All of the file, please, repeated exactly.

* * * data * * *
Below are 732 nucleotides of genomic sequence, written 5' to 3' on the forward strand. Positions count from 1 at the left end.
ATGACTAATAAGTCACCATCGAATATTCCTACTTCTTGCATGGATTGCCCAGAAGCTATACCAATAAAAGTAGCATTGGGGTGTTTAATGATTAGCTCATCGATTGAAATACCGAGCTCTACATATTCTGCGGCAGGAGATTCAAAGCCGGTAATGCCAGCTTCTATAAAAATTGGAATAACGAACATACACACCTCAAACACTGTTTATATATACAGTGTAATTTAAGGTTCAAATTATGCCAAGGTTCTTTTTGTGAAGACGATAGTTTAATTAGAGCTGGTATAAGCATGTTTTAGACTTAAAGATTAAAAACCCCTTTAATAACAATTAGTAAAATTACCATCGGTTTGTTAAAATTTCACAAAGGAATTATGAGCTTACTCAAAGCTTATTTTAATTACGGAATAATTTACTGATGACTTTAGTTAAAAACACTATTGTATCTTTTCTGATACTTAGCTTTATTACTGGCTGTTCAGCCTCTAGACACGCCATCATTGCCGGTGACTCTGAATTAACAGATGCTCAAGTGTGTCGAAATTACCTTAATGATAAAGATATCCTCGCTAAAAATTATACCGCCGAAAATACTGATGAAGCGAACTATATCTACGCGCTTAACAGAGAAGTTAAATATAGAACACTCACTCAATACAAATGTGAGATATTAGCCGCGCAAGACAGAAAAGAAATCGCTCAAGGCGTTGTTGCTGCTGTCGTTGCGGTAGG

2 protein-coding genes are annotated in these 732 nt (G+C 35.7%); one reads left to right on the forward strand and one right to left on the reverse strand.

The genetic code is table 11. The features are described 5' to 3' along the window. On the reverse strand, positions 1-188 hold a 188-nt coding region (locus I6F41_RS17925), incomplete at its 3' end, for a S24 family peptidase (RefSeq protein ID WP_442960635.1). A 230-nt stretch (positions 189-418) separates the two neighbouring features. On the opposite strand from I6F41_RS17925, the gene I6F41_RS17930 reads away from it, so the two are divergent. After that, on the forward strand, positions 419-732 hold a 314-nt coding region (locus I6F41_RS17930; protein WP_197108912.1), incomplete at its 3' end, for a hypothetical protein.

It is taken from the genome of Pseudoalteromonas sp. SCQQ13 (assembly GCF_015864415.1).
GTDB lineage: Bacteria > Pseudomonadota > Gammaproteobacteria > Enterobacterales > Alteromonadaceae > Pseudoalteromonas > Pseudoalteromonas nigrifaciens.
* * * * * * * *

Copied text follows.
Below are 732 nucleotides of genomic sequence, written 5' to 3' on the forward strand. Positions count from 1 at the left end.
ATGACTAATAAGTCACCATCGAATATTCCTACTTCTTGCATGGATTGCCCAGAAGCTATACCAATAAAAGTAGCATTGGGGTGTTTAATGATTAGCTCATCGATTGAAATACCGAGCTCTACATATTCTGCGGCAGGAGATTCAAAGCCGGTAATGCCAGCTTCTATAAAAATTGGAATAACGAACATACACACCTCAAACACTGTTTATATATACAGTGTAATTTAAGGTTCAAATTATGCCAAGGTTCTTTTTGTGAAGACGATAGTTTAATTAGAGCTGGTATAAGCATGTTTTAGACTTAAAGATTAAAAACCCCTTTAATAACAATTAGTAAAATTACCATCGGTTTGTTAAAATTTCACAAAGGAATTATGAGCTTACTCAAAGCTTATTTTAATTACGGAATAATTTACTGATGACTTTAGTTAAAAACACTATTGTATCTTTTCTGATACTTAGCTTTATTACTGGCTGTTCAGCCTCTAGACACGCCATCATTGCCGGTGACTCTGAATTAACAGATGCTCAAGTGTGTCGAAATTACCTTAATGATAAAGATATCCTCGCTAAAAATTATACCGCCGAAAATACTGATGAAGCGAACTATATCTACGCGCTTAACAGAGAAGTTAAATATAGAACACTCACTCAATACAAATGTGAGATATTAGCCGCGCAAGACAGAAAAGAAATCGCTCAAGGCGTTGTTGCTGCTGTCGTTGCGGTAGG

2 protein-coding genes are annotated in these 732 nt (G+C 35.7%); one reads left to right on the forward strand and one right to left on the reverse strand.

The genetic code is table 11. The features are described 5' to 3' along the window. On the reverse strand, positions 1-188 hold a 188-nt coding region (locus I6F41_RS17925), incomplete at its 3' end, for a S24 family peptidase (RefSeq protein ID WP_442960635.1). A 230-nt stretch (positions 189-418) separates the two neighbouring features. On the opposite strand from I6F41_RS17925, the gene I6F41_RS17930 reads away from it, so the two are divergent. After that, on the forward strand, positions 419-732 hold a 314-nt coding region (locus I6F41_RS17930; protein WP_197108912.1), incomplete at its 3' end, for a hypothetical protein.

It is taken from the genome of Pseudoalteromonas sp. SCQQ13 (assembly GCF_015864415.1).
GTDB lineage: Bacteria > Pseudomonadota > Gammaproteobacteria > Enterobacterales > Alteromonadaceae > Pseudoalteromonas > Pseudoalteromonas nigrifaciens.